Monday’s great read for kids

In the interests of making this web space a lively, interesting place for you to come (or peruse via RSS) I will shamelessly try on this gimmick for size. As the wife and I have a two-year old in residence – and are deeply committed to the written word – we read a lot of kids’ books. As I know that several of my half dozen or so readers are also parents I shall hope to offer a useful recommendation each Monday1 for all you folk out there in the parenting/reading trenches.

Our inaugural choice for this weekly bit is the delightfully conceived and illustrated2 Billy Twitters and His Blue Whale Problem.  Our story opens with an approach to taming the eternal insouciance of youth that speaks to a parent’s desperation.  To wit:

Our hero, of course, is unconcerned as it would certainly be impossible for his parents to arrange delivery of “the largest animal in the world, ever” to his humble abode. As as you may guess, his parents pull off just such a feat3.  Hilarity ensues, including the requisite schoolyard ostracism and some clever use of physical humor that depend largely on matters of scale – trying to fit the whale in the classroom, playing in the park with his pet whale, trying to gather 10,000 gallons of seawater at feeding time, etc. And it’s all fun and games until somebody gets stuck in the blowhole.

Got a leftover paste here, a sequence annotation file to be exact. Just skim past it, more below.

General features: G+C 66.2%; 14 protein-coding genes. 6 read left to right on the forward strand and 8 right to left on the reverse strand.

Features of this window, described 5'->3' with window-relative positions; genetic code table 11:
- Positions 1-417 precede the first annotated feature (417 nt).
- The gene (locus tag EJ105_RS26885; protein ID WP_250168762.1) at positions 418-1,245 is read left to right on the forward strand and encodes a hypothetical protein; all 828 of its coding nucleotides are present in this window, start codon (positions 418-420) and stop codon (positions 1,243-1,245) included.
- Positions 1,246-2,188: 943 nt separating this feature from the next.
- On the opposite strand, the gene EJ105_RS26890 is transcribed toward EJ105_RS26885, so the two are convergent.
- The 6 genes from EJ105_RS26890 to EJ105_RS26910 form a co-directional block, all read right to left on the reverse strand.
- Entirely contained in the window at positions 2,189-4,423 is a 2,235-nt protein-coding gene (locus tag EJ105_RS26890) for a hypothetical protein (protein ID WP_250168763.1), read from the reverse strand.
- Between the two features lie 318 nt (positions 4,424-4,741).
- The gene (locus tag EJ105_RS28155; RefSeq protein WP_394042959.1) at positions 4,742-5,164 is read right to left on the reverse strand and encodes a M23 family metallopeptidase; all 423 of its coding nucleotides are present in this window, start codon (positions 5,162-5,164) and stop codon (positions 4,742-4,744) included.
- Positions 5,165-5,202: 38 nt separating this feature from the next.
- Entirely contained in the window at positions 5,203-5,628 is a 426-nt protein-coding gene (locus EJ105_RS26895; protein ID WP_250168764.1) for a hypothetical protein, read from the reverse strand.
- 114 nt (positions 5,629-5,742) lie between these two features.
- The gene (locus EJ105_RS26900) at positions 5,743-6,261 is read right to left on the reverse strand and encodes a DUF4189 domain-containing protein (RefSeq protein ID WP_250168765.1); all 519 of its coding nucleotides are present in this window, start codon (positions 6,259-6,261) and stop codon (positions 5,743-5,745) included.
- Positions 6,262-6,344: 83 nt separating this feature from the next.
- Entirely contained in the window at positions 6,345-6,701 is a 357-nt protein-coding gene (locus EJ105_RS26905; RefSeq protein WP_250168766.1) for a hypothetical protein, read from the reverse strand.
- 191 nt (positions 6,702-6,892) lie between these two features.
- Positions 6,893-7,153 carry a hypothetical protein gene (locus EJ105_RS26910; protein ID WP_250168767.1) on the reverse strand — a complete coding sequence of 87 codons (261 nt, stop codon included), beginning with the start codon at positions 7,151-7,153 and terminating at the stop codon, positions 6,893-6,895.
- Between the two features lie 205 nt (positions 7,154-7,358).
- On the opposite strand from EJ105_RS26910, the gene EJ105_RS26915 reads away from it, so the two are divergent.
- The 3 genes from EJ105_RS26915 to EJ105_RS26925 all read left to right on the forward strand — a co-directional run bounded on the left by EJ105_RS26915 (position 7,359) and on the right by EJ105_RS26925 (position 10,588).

I won’t spoil the ending but it is cute, and relies on the physical juxtaposition of the world’s largest mammal with the everyday details of modern suburban life.

Ultimately, this is probably a little old for a two-year old, but Zeke seems to enjoy it. As a parent it’s nice to find a book with a good sense of humor that throws some things in for adults. Billy Twitters and His Blue Whale Problem is one of those great books that entertains both child and adult.  Zeke likes the pictures of the whale, and I like the quirky story line and the subtle touches such as having another child on the playground swinging with a giant squid as if just anyone might happen to have ocean-dwelling pets as a commonplace of life.

In short, this one is worth the purchase4 and will most likely grow with your child from early toddler right on through intermediate reader.

1 until I inevitably tire of the task, or (less likely) run out of good material to promote
2 as illustration is essential to judging quality I am including [gasp!] copyrighted images in this post. They are downsampled, cropped and not intended to replace the actual product. Thus ends my disclaimer
3 ah, if only this weapon was in our real-life arsenal of parenting techniques
4 but by all means please take it for a spin at your local library first

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